The ECB, the Fed, BOE, and RBA have all taken their time in the spotlight announcing their monetary policy decisions. Now it’s the BOJ‘s turn! Here are 8 things you need to know ahead of the rate statement:
Get some coffee ready coz you don’t want to snooze off when the BOJ makes their rate decision tomorrow. Stay tuned to your TV or the internet when the statement is released at 12:00 am GMT!
When the Japanese central bankers conclude their meeting tomorrow, they are expected to announce that interest rates would remain steady at 0.00%-0.10%. Also, the bond-buying target is seen to remain at 70 trillion JPY.
Last rate decision
Remember what happened in the last BOJ rate decision. In July, BOJ Governor Masaaki Shirakawa and his crew also sat on the sidelines. The overnight target rate was left at 0.00%-0.10% and the asset purchase program stayed the same.
In reaction, the yen initially got sold off and USD/JPY spiked up more than 40 pips to 79.96. The currency quickly recovered its losses though, and the pair ended the day lower at 79.31. I guess traders were happy that the BOJ didn’t increase its stimulus measures like what most were expecting.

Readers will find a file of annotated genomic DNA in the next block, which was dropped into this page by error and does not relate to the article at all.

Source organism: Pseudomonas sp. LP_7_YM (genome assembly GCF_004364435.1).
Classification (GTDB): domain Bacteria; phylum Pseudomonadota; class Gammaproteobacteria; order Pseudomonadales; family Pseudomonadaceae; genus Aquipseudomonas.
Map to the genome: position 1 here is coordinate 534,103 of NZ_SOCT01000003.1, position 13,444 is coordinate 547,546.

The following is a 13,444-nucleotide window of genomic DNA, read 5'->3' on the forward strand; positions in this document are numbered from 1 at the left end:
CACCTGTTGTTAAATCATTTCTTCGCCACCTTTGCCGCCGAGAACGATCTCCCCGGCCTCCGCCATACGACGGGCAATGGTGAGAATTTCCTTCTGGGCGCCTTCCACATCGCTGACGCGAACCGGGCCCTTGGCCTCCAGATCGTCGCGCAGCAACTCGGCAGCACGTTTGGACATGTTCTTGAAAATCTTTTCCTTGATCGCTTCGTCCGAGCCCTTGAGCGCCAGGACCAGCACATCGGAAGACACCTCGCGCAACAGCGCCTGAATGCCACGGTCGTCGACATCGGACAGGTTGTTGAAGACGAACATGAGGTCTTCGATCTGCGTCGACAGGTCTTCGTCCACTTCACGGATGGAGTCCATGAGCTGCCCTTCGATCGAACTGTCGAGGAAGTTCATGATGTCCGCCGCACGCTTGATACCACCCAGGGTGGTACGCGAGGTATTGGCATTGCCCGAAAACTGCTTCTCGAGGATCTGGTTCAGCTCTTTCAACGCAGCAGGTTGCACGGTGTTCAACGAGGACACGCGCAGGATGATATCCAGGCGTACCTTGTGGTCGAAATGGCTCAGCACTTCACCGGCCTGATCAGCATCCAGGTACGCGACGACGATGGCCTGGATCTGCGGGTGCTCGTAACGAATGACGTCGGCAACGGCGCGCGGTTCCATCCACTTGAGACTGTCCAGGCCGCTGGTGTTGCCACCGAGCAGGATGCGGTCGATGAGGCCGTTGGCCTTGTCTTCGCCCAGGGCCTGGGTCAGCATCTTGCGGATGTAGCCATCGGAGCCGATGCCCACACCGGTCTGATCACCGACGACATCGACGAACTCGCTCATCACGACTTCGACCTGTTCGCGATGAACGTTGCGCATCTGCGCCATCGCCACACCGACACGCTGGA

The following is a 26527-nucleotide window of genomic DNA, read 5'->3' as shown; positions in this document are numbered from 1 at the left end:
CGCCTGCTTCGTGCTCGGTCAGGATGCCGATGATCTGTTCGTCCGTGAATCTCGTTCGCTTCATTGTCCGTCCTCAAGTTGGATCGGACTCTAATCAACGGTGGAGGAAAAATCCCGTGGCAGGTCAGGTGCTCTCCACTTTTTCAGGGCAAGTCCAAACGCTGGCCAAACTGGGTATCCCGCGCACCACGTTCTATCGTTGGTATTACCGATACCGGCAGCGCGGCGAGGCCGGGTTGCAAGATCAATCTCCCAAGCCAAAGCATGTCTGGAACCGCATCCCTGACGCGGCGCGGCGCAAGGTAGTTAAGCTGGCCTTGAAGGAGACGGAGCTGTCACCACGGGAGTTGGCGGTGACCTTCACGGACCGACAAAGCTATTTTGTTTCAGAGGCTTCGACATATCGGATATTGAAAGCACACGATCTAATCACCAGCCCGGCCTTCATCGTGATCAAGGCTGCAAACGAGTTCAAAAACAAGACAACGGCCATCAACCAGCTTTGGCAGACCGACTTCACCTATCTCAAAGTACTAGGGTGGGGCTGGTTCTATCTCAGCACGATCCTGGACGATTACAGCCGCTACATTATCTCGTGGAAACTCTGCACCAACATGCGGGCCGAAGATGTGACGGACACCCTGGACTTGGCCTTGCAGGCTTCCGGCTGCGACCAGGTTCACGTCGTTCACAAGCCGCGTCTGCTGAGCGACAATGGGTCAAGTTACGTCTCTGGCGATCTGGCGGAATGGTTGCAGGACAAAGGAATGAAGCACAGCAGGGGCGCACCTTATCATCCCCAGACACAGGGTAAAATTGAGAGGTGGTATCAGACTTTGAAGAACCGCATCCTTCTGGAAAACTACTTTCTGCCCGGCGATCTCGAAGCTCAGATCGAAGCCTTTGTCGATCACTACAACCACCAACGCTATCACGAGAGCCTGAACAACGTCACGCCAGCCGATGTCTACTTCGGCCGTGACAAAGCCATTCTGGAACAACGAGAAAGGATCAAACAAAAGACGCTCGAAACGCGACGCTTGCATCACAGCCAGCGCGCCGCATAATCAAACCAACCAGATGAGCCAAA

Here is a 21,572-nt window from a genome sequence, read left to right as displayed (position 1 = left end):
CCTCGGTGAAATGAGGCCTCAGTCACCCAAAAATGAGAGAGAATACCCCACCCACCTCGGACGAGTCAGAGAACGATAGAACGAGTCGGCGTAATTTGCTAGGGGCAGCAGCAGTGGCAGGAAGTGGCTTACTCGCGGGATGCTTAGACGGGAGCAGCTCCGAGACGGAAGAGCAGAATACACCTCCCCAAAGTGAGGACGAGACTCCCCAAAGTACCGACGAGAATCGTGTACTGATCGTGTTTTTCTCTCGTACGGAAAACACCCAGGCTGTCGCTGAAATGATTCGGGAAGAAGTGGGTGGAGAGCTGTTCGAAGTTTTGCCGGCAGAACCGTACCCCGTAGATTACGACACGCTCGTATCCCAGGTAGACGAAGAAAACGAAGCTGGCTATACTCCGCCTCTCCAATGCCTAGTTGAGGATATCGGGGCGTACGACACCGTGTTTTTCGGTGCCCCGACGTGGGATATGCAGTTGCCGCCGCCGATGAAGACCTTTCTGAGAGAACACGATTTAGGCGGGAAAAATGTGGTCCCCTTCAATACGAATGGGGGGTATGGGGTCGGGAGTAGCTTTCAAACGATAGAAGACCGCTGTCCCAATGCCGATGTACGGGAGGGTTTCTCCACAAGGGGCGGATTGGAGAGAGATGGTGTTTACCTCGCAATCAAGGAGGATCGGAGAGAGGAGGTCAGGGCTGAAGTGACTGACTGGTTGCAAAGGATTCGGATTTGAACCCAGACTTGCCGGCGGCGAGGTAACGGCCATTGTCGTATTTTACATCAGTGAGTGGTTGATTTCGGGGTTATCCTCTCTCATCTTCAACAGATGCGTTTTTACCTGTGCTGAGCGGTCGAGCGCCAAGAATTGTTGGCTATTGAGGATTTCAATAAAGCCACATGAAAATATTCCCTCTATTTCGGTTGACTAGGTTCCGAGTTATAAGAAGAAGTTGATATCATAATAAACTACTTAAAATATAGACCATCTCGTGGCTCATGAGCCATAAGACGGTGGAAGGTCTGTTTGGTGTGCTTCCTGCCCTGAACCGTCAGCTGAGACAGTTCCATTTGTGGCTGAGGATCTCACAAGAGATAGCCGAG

What other central banks have done
You also have to keep in mind that the ECB, Fed, BOE, and RBA left their respective monetary policies unchanged. That makes the BOJ less likely to pull off a surprise. After all, monetary policy changes seem to be most effective when they’re coordinated with other central banks.
Probability of currency intervention
As of now, the yen is sitting around 78.50 versus the dollar. This is significant to note because it is still very far from the level where the central bank last intervened. If you recall, the BOJ had first waited for the yen to drop below 76.00 before deciding to weaken it in October 2011.
What this means is that the threat of intervention is very low. The central bank may only take on minor measures to ease the yen, such the extension of its dollar credit facility.
Fundamentals have gotten relatively better
The most recent GDP report showed that Japan actually expended 1.2% in the first quarter, outclassing developed countries such as the U.S. Apparently, reconstruction efforts following the tsunami-earthquake calamity proved to be very helpful to Japan’s ailing economy.
One problem that continues to plague Japan is deflation, or falling consumer prices. The country’s consumer price index currently stands at -0.2%, a fifth of a percentage point below consensus.
The debt turmoil in the euro zone is also putting a lot of downside risks to growth. If it gets worse, global demand could suffer which could in turn hurt Japan’s robust export industry.
There are two new board members of the BOJ, namely, Takahide Kiuchi and Takehiro Sato. These new comers are expected to show inclination to consider new ways of easing monetary policy. They could get creative with monetary policy, especially if they aren’t convinced with Japan’s economic performance.